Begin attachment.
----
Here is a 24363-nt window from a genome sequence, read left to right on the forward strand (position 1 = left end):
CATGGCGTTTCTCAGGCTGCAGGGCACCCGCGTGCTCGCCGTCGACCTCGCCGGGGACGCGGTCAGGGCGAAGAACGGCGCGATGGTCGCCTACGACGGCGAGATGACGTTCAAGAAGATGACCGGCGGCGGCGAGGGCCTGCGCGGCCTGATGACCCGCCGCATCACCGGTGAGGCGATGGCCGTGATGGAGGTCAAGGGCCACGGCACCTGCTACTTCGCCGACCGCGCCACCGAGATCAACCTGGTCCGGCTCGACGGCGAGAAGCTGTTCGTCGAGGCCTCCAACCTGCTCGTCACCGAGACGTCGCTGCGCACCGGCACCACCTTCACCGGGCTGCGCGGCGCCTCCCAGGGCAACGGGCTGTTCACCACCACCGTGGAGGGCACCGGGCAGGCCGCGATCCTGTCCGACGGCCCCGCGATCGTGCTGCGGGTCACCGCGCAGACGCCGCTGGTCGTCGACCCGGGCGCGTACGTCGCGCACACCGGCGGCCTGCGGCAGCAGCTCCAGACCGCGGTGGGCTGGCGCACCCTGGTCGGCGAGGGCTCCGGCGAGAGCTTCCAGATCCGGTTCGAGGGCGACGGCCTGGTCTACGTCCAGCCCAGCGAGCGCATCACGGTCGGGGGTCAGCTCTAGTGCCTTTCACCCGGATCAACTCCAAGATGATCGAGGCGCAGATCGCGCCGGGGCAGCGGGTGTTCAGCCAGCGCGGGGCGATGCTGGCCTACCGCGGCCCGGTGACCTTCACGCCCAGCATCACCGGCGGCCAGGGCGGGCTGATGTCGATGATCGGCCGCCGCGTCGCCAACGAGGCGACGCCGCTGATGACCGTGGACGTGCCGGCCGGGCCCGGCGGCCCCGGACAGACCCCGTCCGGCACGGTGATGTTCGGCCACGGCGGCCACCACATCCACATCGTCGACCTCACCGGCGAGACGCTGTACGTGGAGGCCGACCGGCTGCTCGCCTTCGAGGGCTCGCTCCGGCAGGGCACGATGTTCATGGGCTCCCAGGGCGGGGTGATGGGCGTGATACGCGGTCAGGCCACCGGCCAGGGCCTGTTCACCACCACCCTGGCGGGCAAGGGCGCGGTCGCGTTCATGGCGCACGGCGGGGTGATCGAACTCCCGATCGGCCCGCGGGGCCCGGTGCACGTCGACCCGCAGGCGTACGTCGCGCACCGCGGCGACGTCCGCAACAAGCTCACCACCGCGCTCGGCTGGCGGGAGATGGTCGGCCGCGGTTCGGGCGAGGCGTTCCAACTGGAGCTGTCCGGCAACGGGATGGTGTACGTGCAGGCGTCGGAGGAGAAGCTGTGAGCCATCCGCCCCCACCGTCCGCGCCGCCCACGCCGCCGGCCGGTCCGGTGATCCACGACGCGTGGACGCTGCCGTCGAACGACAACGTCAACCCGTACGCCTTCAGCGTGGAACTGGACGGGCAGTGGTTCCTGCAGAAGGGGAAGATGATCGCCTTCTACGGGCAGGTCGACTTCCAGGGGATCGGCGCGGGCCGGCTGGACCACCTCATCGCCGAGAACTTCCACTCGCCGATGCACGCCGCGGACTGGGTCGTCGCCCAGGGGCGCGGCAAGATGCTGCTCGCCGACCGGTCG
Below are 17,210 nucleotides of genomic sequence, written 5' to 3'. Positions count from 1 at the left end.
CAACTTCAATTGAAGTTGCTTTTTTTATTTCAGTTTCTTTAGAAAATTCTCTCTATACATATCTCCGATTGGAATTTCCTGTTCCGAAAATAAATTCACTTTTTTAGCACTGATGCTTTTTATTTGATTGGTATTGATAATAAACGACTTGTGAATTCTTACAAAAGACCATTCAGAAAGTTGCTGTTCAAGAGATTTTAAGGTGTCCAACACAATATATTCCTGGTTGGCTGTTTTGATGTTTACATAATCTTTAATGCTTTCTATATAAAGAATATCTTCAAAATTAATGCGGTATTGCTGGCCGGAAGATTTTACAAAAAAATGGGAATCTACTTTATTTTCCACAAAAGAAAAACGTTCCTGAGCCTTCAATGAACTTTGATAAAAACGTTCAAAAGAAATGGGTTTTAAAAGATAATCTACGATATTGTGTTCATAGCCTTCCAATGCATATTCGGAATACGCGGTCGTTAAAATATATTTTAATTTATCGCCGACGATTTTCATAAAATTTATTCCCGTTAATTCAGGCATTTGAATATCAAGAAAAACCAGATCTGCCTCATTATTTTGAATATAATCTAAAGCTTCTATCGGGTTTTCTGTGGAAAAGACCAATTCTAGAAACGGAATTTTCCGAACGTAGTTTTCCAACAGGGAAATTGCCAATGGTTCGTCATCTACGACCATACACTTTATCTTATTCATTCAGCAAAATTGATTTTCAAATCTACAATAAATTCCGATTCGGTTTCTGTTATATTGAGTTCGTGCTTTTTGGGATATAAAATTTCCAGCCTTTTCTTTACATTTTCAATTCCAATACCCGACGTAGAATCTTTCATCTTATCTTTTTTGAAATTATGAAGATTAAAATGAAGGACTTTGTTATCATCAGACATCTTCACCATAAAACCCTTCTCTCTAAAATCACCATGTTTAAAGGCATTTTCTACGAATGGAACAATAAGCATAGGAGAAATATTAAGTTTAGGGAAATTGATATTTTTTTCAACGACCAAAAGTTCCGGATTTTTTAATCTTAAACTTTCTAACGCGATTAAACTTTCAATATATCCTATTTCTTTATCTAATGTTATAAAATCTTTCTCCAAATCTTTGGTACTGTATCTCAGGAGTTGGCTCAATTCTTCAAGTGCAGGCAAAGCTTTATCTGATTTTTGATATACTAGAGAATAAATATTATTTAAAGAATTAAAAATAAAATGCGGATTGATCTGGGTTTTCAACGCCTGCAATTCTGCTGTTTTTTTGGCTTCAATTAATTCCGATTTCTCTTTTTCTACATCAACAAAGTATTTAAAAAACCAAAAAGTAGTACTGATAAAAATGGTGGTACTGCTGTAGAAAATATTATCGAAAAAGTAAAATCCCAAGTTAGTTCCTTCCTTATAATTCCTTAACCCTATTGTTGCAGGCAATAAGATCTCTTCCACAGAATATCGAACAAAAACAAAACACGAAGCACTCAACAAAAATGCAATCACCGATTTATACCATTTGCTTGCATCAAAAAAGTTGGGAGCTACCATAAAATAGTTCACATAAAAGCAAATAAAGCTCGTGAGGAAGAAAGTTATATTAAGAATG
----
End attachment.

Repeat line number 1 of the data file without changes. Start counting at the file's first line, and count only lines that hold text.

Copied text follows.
Here is a 24363-nt window from a genome sequence, read left to right on the forward strand (position 1 = left end):